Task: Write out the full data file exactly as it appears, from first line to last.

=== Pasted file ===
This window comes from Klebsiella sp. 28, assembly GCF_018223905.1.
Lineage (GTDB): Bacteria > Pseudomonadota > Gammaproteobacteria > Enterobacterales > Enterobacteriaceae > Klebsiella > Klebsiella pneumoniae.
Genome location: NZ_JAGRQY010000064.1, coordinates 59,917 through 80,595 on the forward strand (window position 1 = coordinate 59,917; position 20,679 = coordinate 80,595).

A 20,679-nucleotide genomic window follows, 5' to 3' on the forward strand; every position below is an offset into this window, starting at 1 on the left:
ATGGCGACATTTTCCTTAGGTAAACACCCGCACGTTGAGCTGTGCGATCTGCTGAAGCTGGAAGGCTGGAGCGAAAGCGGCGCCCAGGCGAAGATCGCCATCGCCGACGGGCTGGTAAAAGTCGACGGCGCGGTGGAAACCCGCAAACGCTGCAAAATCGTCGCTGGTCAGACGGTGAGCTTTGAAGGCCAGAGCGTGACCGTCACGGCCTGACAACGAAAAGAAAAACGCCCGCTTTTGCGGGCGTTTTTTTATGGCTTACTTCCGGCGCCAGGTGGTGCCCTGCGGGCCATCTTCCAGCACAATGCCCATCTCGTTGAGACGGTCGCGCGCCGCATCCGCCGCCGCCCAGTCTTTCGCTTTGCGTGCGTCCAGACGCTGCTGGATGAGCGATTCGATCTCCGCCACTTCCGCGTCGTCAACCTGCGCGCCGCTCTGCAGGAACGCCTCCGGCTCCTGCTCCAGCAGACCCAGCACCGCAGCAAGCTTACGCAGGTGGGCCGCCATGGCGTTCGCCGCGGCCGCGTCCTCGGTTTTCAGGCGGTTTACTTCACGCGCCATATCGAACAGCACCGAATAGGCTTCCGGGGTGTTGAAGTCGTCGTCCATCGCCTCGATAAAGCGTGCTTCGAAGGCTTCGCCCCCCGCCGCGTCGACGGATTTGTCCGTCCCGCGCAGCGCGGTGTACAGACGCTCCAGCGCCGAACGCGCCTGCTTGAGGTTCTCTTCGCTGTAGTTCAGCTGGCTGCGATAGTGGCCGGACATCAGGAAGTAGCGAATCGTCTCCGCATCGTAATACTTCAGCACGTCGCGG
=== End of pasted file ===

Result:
This window comes from Klebsiella sp. 28, assembly GCF_018223905.1.
Lineage (GTDB): Bacteria > Pseudomonadota > Gammaproteobacteria > Enterobacterales > Enterobacteriaceae > Klebsiella > Klebsiella pneumoniae.
Genome location: NZ_JAGRQY010000064.1, coordinates 59,917 through 80,595 on the forward strand (window position 1 = coordinate 59,917; position 20,679 = coordinate 80,595).

A 20,679-nucleotide genomic window follows, 5' to 3' on the forward strand; every position below is an offset into this window, starting at 1 on the left:
ATGGCGACATTTTCCTTAGGTAAACACCCGCACGTTGAGCTGTGCGATCTGCTGAAGCTGGAAGGCTGGAGCGAAAGCGGCGCCCAGGCGAAGATCGCCATCGCCGACGGGCTGGTAAAAGTCGACGGCGCGGTGGAAACCCGCAAACGCTGCAAAATCGTCGCTGGTCAGACGGTGAGCTTTGAAGGCCAGAGCGTGACCGTCACGGCCTGACAACGAAAAGAAAAACGCCCGCTTTTGCGGGCGTTTTTTTATGGCTTACTTCCGGCGCCAGGTGGTGCCCTGCGGGCCATCTTCCAGCACAATGCCCATCTCGTTGAGACGGTCGCGCGCCGCATCCGCCGCCGCCCAGTCTTTCGCTTTGCGTGCGTCCAGACGCTGCTGGATGAGCGATTCGATCTCCGCCACTTCCGCGTCGTCAACCTGCGCGCCGCTCTGCAGGAACGCCTCCGGCTCCTGCTCCAGCAGACCCAGCACCGCAGCAAGCTTACGCAGGTGGGCCGCCATGGCGTTCGCCGCGGCCGCGTCCTCGGTTTTCAGGCGGTTTACTTCACGCGCCATATCGAACAGCACCGAATAGGCTTCCGGGGTGTTGAAGTCGTCGTCCATCGCCTCGATAAAGCGTGCTTCGAAGGCTTCGCCCCCCGCCGCGTCGACGGATTTGTCCGTCCCGCGCAGCGCGGTGTACAGACGCTCCAGCGCCGAACGCGCCTGCTTGAGGTTCTCTTCGCTGTAGTTCAGCTGGCTGCGATAGTGGCCGGACATCAGGAAGTAGCGAATCGTCTCCGCATCGTAATACTTCAGCACGTCGCGG